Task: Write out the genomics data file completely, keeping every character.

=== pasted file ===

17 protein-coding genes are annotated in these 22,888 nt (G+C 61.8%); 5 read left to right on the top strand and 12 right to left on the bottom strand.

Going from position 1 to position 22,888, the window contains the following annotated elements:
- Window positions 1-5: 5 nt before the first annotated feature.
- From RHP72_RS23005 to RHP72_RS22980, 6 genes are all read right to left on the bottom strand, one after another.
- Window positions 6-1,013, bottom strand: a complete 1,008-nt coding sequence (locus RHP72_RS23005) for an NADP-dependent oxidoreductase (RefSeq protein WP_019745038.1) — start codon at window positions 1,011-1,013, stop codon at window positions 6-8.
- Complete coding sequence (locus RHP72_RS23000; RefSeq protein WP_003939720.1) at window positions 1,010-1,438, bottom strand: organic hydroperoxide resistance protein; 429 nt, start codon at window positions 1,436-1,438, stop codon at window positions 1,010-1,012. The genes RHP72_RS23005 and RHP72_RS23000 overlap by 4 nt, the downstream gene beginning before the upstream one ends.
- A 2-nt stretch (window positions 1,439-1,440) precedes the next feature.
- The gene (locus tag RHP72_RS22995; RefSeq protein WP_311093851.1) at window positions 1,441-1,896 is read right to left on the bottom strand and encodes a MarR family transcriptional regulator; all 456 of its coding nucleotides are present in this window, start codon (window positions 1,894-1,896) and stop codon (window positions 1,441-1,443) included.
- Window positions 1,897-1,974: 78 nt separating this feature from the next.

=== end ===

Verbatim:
17 protein-coding genes are annotated in these 22,888 nt (G+C 61.8%); 5 read left to right on the top strand and 12 right to left on the bottom strand.

Going from position 1 to position 22,888, the window contains the following annotated elements:
- Window positions 1-5: 5 nt before the first annotated feature.
- From RHP72_RS23005 to RHP72_RS22980, 6 genes are all read right to left on the bottom strand, one after another.
- Window positions 6-1,013, bottom strand: a complete 1,008-nt coding sequence (locus RHP72_RS23005) for an NADP-dependent oxidoreductase (RefSeq protein WP_019745038.1) — start codon at window positions 1,011-1,013, stop codon at window positions 6-8.
- Complete coding sequence (locus RHP72_RS23000; RefSeq protein WP_003939720.1) at window positions 1,010-1,438, bottom strand: organic hydroperoxide resistance protein; 429 nt, start codon at window positions 1,436-1,438, stop codon at window positions 1,010-1,012. The genes RHP72_RS23005 and RHP72_RS23000 overlap by 4 nt, the downstream gene beginning before the upstream one ends.
- A 2-nt stretch (window positions 1,439-1,440) precedes the next feature.
- The gene (locus tag RHP72_RS22995; RefSeq protein WP_311093851.1) at window positions 1,441-1,896 is read right to left on the bottom strand and encodes a MarR family transcriptional regulator; all 456 of its coding nucleotides are present in this window, start codon (window positions 1,894-1,896) and stop codon (window positions 1,441-1,443) included.
- Window positions 1,897-1,974: 78 nt separating this feature from the next.